Tag Archives: death benefit

NYSLRS Basics: Special Beneficiary Designations

What makes special beneficiary designations so special?

As a NYSLRS member, it’s important for you to name beneficiaries. Your beneficiaries may be eligible to receive a death benefit upon your death.

You can choose anyone you wish to receive your death benefit; it does not have to be a family member. In fact, it doesn’t even have to be a person. You can name your estate, a charity or a trust.

But before we talk more about these special beneficiary designations, let’s quickly go over the two main types of beneficiaries. These are important to know as some special designations may affect who you can designate.

About Primary and Contingent Beneficiaries

A primary beneficiary is someone you choose to receive your benefit if you die. A contingent beneficiary would only receive the benefit if the primary beneficiary dies before you. If a beneficiary dies before you, you should update your beneficiary information to ensure that your benefit is distributed according to your wishes.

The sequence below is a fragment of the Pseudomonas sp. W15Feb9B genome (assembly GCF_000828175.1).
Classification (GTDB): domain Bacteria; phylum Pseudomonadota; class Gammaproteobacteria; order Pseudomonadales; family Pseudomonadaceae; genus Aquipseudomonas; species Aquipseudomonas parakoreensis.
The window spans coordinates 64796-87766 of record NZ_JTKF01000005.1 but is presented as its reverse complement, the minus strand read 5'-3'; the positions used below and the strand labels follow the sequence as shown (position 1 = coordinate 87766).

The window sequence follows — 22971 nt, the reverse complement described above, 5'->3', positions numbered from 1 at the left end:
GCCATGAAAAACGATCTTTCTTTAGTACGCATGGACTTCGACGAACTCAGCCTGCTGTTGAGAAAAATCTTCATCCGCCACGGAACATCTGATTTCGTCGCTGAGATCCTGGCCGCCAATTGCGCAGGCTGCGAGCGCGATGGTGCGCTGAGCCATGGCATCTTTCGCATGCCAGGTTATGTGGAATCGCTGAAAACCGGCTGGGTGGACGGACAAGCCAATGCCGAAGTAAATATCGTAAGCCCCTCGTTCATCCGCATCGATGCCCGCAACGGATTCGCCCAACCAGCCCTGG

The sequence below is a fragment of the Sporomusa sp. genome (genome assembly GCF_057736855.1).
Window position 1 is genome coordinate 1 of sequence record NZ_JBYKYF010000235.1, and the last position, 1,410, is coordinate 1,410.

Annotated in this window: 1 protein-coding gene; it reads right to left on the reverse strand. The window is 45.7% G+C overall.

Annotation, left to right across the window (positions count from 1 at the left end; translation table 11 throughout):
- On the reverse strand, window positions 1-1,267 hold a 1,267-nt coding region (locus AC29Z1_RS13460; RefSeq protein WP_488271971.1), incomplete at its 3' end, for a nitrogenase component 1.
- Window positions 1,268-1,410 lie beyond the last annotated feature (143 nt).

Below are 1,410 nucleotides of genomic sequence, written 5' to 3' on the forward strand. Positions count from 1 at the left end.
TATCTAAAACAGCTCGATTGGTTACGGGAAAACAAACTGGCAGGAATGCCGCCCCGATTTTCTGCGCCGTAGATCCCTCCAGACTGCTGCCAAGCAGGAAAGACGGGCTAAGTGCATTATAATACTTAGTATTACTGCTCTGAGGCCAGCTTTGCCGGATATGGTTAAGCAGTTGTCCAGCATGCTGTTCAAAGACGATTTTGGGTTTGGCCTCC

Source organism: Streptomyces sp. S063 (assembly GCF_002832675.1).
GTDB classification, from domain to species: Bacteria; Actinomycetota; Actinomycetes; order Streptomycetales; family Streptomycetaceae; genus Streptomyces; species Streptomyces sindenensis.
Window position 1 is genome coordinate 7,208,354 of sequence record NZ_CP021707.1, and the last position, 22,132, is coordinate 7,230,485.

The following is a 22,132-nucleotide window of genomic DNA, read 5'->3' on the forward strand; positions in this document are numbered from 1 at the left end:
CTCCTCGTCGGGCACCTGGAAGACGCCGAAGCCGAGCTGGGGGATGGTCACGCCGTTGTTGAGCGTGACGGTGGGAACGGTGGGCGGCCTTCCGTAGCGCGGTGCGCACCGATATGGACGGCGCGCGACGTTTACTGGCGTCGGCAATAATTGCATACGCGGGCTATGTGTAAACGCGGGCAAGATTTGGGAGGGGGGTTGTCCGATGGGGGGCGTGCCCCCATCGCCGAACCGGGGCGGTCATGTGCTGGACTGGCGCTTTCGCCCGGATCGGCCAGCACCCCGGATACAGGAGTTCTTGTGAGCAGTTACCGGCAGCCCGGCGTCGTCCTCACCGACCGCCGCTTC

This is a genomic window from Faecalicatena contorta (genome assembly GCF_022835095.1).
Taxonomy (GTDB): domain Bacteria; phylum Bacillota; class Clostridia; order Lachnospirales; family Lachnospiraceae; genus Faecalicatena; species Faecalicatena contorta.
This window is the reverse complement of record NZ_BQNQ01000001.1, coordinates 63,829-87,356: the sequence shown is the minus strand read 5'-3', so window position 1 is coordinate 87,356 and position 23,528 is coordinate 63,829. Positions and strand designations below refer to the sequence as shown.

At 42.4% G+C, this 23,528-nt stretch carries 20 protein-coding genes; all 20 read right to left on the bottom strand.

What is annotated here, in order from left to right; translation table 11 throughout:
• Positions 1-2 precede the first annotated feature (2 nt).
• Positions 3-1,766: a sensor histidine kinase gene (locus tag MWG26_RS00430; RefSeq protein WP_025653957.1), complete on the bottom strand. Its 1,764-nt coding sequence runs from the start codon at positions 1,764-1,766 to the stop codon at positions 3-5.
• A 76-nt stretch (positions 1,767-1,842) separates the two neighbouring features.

As a reminder, Retirement Online is the convenient and secure way to view and update your beneficiaries. If you don’t already have an online account, you can learn more on our website.

About Special Beneficiary Designations

Here are some examples of special beneficiary designations and the rules for each one:

special beneficiary designations

Estates

You may name your estate as the primary or contingent beneficiary of your death benefit. If you name your estate as your primary beneficiary, you cannot name a contingent. If a benefit is payable, the executor of your estate will distribute it according to the terms of your will.

Trusts

If you have executed a trust agreement or provided for a trust in your will, your trust can be your primary or contingent beneficiary. To name a trust, sign in to Retirement Online or use our Trust with Contingent Beneficiaries form (RS5127-T). We’ll need a copy of your trust document, which you can mail to NYSLRS or upload using Retirement Online.

With this type of designation, the trust is the beneficiary, not the individuals who will receive the trust. If you revoke the trust or it expires, you will want to make new beneficiary designations as soon as possible to ensure benefits are paid according to your wishes.

You should talk to an attorney if you’d like more information on trust agreements.

Entities

You may name any charitable, civic, religious, educational or health-related organization as a primary or contingent beneficiary. Be sure to include the organization’s full name and address in your designation.

Minor Children